his thoughts, he could still see her casket being lowered
into the ground. He could hear the painful sobs coming
from the crowd and see the accusations in so many eyes. No
one came out and said, â€śThis is your faultâ€ť, but they
didnâ€™t have to. He knew it down deep in his soul, and
doubted he would ever escape the unrelenting pain of his
memories. Heâ€™d spent most of the past year trying to drink
his way into oblivion, but the problem with getting drunk
was that at some point he always sobered up.
Turning away from the action on the pier, Reid headed
down the street toward Murrayâ€™s. Heâ€™d been on his way to
the Irish pub when heâ€™d heard the sirens and on impulse
decided to follow. Old habits died hard, and heâ€™d been an
ambulance chaser since he was a kid. In the neighborhood
where heâ€™d grown up, police sirens had been standard fare
after midnight. He could still remember the flashing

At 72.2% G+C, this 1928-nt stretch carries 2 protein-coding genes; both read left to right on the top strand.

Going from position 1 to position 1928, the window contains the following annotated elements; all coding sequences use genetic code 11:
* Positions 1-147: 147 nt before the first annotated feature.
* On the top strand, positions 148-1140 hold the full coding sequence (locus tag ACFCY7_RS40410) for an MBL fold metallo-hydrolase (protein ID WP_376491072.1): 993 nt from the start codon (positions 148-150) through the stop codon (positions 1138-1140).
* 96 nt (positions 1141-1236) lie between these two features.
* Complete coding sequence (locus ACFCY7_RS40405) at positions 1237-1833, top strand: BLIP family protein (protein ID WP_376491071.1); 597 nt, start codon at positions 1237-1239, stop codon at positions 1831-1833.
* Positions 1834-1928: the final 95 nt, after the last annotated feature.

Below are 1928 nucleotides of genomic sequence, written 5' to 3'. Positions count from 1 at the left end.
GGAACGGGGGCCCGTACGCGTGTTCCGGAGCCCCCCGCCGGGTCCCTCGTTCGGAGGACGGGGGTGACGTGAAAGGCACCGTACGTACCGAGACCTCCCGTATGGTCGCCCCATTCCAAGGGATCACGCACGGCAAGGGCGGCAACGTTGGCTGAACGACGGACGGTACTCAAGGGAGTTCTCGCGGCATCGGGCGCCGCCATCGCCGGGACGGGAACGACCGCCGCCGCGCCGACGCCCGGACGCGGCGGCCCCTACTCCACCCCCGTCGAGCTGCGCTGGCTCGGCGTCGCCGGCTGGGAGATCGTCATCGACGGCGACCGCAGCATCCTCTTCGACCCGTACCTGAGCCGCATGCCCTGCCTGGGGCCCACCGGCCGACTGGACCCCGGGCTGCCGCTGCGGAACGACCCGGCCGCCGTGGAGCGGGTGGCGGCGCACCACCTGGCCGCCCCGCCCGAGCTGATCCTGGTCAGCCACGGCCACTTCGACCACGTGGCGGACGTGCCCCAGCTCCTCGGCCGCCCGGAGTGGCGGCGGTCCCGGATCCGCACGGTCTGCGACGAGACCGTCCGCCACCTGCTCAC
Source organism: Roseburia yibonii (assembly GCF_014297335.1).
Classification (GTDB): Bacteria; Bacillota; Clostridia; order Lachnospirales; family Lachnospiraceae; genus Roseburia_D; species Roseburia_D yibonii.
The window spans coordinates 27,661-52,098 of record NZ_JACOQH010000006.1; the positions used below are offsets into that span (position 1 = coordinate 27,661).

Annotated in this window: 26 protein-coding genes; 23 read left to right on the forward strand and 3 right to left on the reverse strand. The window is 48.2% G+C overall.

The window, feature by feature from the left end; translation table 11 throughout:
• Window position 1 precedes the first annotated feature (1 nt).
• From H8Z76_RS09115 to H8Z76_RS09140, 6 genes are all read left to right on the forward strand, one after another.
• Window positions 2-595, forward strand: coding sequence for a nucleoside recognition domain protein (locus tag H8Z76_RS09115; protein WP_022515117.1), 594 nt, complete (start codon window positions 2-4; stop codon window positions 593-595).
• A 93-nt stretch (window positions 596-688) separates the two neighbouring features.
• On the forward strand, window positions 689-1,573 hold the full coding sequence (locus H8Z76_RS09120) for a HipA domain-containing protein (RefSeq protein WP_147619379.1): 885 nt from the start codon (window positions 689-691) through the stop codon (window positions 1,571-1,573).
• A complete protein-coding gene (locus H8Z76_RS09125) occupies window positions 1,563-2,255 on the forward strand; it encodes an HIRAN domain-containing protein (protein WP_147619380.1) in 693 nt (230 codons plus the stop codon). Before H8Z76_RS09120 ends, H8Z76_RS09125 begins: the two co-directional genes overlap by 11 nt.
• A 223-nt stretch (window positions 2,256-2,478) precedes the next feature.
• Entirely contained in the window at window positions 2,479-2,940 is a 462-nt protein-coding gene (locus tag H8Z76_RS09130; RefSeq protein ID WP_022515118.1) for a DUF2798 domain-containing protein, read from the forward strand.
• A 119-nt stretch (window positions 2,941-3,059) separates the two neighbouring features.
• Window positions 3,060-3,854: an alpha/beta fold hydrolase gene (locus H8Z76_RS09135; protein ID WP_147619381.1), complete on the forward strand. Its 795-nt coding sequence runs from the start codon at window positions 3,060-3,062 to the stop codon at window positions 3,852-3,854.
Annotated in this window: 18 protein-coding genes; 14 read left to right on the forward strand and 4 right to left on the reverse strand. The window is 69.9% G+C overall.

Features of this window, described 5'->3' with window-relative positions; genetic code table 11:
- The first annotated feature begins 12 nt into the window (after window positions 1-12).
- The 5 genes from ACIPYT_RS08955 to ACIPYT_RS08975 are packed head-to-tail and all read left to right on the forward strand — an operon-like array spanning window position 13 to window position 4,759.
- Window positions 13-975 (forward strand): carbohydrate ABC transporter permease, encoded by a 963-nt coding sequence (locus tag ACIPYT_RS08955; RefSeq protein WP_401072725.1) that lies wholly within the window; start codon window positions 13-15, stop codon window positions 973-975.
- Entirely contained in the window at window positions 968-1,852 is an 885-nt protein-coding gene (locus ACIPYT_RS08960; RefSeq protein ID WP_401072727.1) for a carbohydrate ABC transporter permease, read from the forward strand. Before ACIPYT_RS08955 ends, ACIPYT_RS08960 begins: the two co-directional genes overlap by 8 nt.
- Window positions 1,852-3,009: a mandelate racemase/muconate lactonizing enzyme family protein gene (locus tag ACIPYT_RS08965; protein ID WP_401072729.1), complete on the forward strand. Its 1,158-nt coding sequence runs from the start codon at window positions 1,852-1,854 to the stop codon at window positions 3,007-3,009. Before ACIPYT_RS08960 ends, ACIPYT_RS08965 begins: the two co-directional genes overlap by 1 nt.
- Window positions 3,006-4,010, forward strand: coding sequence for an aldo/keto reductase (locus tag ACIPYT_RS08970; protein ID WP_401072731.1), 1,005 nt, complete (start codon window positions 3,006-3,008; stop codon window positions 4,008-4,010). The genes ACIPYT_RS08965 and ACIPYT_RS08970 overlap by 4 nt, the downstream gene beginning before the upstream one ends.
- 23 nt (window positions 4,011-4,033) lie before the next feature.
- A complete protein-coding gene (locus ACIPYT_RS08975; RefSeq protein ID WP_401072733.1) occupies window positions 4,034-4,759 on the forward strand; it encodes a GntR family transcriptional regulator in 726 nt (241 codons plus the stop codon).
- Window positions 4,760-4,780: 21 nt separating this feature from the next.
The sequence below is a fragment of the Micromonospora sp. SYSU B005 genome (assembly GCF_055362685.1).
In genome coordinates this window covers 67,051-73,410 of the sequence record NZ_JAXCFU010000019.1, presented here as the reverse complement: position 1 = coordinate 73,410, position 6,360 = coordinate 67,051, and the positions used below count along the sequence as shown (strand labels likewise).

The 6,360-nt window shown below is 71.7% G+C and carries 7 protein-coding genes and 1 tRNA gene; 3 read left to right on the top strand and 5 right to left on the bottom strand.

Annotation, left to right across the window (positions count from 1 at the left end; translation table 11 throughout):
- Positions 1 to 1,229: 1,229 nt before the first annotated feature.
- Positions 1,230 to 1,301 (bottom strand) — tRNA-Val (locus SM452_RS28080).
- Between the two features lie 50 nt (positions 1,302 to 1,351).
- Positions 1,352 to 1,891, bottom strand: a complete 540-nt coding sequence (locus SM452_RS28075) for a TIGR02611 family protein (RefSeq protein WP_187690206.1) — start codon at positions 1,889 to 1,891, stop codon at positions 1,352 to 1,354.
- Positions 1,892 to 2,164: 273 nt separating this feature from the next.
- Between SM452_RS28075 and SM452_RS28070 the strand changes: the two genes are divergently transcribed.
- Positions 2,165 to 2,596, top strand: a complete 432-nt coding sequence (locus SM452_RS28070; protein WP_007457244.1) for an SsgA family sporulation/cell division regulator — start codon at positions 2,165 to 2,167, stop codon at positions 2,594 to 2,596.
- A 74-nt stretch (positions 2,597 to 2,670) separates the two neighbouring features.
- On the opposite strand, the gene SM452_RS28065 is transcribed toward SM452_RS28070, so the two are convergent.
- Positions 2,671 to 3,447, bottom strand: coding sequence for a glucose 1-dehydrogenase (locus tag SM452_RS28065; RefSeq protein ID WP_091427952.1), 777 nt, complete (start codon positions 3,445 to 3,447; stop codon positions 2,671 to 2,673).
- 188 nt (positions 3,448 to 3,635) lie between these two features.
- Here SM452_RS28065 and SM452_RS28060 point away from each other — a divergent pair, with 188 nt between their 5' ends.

strobe lights playing off his bedroom ceiling in the middle
of the night, the times when heâ€™d crept to the window to
watch the cops arrest someone in the alley behind the
apartment building where he lived.
Blowing out a sigh, he silently repeated his favorite
mantra. Donâ€™t look back, donâ€™t look forward and donâ€™t give
a damn. Most days it was easy to follow that plan and
today wouldnâ€™t be any different.
So what if heâ€™d had an unexpectedly intriguing
conversation with a stranger? He wasnâ€™t here to
investigate a suicide attempt or get distracted by a
courageous heroine. His focus was on the Internet video
that had sparked nationwide interest and the hope that
there was finally proof that angels existed â€“ a hope he
would shortly put an end to. Angels were no more real than
any other fairy tale character. They certainly werenâ€™t
walking the streets of Angelâ€™s Bay.
Or were they? The image of the ocean-soaked brunette
with the wary, angry eyes flashed through his head. Sheâ€™d
done something extraordinary. Sheâ€™d jumped into the dark
sea to save a strangerâ€™s life. What kind of a woman did
Hell, maybe she was an angel.
An angel with something to hide.
Damn. An irrepressible tingle of curiosity ran down
his spine. He didnâ€™t want to give into it. He was over
caring about truth, justice, and shining a light on the
evil in the world. He was not going to chase her down.
At least not tonight â€¦